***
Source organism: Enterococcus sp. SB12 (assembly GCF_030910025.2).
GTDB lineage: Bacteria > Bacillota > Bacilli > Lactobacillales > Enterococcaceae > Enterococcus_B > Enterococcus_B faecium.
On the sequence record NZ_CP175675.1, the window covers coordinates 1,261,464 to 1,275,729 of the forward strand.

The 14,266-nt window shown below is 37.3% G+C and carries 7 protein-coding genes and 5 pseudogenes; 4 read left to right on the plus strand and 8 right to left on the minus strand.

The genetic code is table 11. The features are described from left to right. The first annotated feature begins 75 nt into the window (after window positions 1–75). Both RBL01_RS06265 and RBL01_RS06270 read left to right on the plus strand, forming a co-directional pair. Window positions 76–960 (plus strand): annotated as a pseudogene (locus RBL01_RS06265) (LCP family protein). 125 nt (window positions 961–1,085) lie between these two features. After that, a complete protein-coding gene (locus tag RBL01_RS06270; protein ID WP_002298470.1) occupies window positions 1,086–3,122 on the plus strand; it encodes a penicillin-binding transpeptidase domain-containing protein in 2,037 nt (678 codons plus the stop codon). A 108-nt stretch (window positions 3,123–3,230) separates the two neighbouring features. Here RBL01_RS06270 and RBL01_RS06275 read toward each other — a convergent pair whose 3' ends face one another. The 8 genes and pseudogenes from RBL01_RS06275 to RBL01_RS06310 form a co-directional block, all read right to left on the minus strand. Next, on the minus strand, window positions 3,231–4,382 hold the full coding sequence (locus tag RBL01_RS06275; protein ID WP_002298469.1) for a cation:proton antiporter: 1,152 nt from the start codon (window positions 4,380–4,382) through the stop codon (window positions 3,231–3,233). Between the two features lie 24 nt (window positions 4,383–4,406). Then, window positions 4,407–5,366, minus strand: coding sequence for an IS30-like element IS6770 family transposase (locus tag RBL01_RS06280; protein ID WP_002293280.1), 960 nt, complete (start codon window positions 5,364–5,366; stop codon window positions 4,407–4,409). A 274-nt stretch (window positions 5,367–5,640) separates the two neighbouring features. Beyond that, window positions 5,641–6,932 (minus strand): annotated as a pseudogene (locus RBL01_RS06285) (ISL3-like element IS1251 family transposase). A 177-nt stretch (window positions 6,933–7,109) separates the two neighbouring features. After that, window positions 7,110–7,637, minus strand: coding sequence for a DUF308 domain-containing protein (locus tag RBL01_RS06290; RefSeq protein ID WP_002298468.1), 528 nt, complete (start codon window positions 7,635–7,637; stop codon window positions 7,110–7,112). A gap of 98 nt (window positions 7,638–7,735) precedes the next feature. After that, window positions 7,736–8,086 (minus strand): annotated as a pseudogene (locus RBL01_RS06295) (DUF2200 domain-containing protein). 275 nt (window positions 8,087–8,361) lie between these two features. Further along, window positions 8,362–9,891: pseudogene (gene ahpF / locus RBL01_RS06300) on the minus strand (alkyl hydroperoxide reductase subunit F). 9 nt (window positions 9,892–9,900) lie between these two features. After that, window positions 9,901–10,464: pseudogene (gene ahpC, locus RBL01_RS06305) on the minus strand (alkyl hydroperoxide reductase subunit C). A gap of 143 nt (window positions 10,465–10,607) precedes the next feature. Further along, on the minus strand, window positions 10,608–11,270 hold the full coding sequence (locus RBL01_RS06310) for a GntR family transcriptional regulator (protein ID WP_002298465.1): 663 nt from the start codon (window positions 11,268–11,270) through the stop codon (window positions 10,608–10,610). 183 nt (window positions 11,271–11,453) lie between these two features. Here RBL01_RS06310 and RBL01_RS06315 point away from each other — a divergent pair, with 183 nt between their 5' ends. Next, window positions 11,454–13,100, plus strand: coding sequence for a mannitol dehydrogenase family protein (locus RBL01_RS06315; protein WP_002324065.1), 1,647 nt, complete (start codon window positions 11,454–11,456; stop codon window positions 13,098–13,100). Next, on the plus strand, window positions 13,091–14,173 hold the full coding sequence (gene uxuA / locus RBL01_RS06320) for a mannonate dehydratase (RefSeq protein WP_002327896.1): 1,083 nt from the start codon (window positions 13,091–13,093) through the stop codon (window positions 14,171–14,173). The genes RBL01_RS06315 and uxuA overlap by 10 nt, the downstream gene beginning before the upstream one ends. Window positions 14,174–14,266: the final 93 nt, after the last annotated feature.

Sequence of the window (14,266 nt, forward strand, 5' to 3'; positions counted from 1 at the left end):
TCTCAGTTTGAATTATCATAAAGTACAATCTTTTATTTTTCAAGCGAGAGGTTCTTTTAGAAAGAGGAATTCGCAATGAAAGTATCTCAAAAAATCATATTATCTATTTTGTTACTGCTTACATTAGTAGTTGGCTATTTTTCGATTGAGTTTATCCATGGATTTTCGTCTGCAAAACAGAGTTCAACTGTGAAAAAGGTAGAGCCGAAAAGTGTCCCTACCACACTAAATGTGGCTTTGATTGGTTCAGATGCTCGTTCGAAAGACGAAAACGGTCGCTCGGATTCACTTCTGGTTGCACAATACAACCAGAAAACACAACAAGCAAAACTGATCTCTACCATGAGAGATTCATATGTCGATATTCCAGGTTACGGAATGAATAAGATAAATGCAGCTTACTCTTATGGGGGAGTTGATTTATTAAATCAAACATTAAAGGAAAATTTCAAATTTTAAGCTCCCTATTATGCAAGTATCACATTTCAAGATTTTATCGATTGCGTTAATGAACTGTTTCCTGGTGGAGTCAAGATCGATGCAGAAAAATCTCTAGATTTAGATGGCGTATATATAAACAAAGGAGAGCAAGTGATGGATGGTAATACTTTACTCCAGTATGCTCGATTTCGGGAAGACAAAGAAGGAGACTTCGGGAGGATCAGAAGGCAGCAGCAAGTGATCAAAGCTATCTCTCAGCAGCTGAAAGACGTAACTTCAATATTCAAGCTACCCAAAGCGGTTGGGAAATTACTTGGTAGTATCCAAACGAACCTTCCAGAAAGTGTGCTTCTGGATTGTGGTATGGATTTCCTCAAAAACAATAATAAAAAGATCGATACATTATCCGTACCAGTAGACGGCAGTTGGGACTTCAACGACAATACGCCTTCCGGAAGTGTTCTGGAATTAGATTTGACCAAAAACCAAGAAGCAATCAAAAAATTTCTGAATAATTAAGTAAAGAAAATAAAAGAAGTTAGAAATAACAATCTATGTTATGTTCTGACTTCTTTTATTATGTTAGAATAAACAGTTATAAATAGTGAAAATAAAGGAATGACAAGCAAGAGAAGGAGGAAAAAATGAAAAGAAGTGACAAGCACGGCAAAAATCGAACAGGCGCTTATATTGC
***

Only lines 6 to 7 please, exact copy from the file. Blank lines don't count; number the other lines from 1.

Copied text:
Sequence of the window (14,266 nt, forward strand, 5' to 3'; positions counted from 1 at the left end):
TCTCAGTTTGAATTATCATAAAGTACAATCTTTTATTTTTCAAGCGAGAGGTTCTTTTAGAAAGAGGAATTCGCAATGAAAGTATCTCAAAAAATCATATTATCTATTTTGTTACTGCTTACATTAGTAGTTGGCTATTTTTCGATTGAGTTTATCCATGGATTTTCGTCTGCAAAACAGAGTTCAACTGTGAAAAAGGTAGAGCCGAAAAGTGTCCCTACCACACTAAATGTGGCTTTGATTGGTTCAGATGCTCGTTCGAAAGACGAAAACGGTCGCTCGGATTCACTTCTGGTTGCACAATACAACCAGAAAACACAACAAGCAAAACTGATCTCTACCATGAGAGATTCATATGTCGATATTCCAGGTTACGGAATGAATAAGATAAATGCAGCTTACTCTTATGGGGGAGTTGATTTATTAAATCAAACATTAAAGGAAAATTTCAAATTTTAAGCTCCCTATTATGCAAGTATCACATTTCAAGATTTTATCGATTGCGTTAATGAACTGTTTCCTGGTGGAGTCAAGATCGATGCAGAAAAATCTCTAGATTTAGATGGCGTATATATAAACAAAGGAGAGCAAGTGATGGATGGTAATACTTTACTCCAGTATGCTCGATTTCGGGAAGACAAAGAAGGAGACTTCGGGAGGATCAGAAGGCAGCAGCAAGTGATCAAAGCTATCTCTCAGCAGCTGAAAGACGTAACTTCAATATTCAAGCTACCCAAAGCGGTTGGGAAATTACTTGGTAGTATCCAAACGAACCTTCCAGAAAGTGTGCTTCTGGATTGTGGTATGGATTTCCTCAAAAACAATAATAAAAAGATCGATACATTATCCGTACCAGTAGACGGCAGTTGGGACTTCAACGACAATACGCCTTCCGGAAGTGTTCTGGAATTAGATTTGACCAAAAACCAAGAAGCAATCAAAAAATTTCTGAATAATTAAGTAAAGAAAATAAAAGAAGTTAGAAATAACAATCTATGTTATGTTCTGACTTCTTTTATTATGTTAGAATAAACAGTTATAAATAGTGAAAATAAAGGAATGACAAGCAAGAGAAGGAGGAAAAAATGAAAAGAAGTGACAAGCACGGCAAAAATCGAACAGGCGCTTATATTGC